Background Image

PollutionEngineering June 2012 : Page 30

OH NO!!! A major disaster has just struck a manufacturing plant. Now what do we do? By ROY BIGHAM A ccidents by definition c are events that are not a planned. However, we can p plan for the event of an p accident. Such planning a will require a number of preplanning steps that we all hope will never need to be implemented, but will pay major dividends in the case that they are needed. About three miles from my home is a waste treatment plant. At some point dur-ing the processing of the waste, something went foul. It was in the evening and I heard one of the first explosions. From my back yard, I could see fireball after fireball launch into the air. I went back in after a time and searched online. Sure enough, I soon found a live feed from the ubiquitous news helicopters that rushed to the scene. Much of the facility was gone and still burning. Tanks and other structures con-tinued to explode for hours. I was unable to learn how many casual-ties resulted from the devastation until the next morning. It turned out that the com-pany had a plan in the unlikely event that a reaction got out of control. The alarms sounded and people evacuated to safe areas. The nearby residences were evacuated. The fire department arrived and the appropriate information was immediately available so that the authorities could properly fight the fires. Nobody was injured or killed. They 30 Pollution Engineering JUNE 2012 had a plan for something they thought would never happen. Proper preparation Every facility should have a disaster management plan. Even if it is not a regulatory requirement, having a plan in place prevents a lot of headaches in the long run. One person can start the pro-cess, but to have a truly successful plan it is best to involve a number of people. That group should include more than just management. is the main power shutoff? Who do you need to call and in what order? By including a group of people in discus-sions about potential disasters and steps to take, it is so much easier to consider how to handle the “what if ” scenarios. The project leader should compile a list of potential disasters and a suggestion of appropriate actions listed for each. Tape the sheets on the wall around the room and also put up some blank ones. They will be needed. Gather together a team of people that know the company from the top down as “ Nobody was injured or killed. They had a plan for something they thought would never happen. Never assume that a facility will not need a plan because they do not han-dle hazardous chemicals or are not large enough. Consider that a facility is housed on the seventh floor of an office building. The person charged with developing the plan might reasonably think that a flood event is not a concern. However, what would happen if a water pipe in the floor above bursts? Where is the water shutoff valve? Is water coming anywhere close to computers or other electronic gear? Where well as from the line up. Explain the need to have a proper plan in place and ask for help in developing a list of potential disasters, how they might be avoided and what actions might be required in case something does happen. ” Next step By this time, there should be a large col-lection of papers. These will need to be boiled down into a notebook and put in some order that would make it easy to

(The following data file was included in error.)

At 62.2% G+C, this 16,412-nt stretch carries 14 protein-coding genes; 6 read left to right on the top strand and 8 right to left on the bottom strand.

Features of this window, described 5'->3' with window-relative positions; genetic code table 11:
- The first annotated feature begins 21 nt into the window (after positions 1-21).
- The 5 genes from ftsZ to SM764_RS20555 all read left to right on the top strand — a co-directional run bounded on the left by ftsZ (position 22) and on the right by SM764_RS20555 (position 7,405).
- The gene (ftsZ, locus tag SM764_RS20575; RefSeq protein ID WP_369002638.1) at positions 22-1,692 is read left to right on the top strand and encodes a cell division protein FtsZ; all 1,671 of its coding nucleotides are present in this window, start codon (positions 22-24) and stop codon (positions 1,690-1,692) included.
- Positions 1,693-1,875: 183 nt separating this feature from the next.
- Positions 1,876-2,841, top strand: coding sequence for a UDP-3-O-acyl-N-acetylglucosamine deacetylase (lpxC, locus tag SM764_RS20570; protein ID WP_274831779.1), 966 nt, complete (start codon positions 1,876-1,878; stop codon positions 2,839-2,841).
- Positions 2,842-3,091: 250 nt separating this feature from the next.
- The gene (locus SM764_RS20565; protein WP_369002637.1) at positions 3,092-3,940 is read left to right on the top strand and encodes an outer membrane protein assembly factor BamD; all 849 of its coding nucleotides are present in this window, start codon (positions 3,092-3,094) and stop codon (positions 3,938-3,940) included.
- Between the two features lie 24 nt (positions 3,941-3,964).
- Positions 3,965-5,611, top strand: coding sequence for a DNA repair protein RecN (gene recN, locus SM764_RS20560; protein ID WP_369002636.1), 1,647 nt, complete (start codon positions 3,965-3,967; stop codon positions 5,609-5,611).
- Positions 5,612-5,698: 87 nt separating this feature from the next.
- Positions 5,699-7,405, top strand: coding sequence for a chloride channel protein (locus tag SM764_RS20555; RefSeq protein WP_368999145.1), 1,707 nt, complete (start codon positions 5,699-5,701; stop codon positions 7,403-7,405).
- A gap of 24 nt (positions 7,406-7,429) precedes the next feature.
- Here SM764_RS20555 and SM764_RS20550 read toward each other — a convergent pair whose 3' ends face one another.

Oh No!!!

Roy Bigham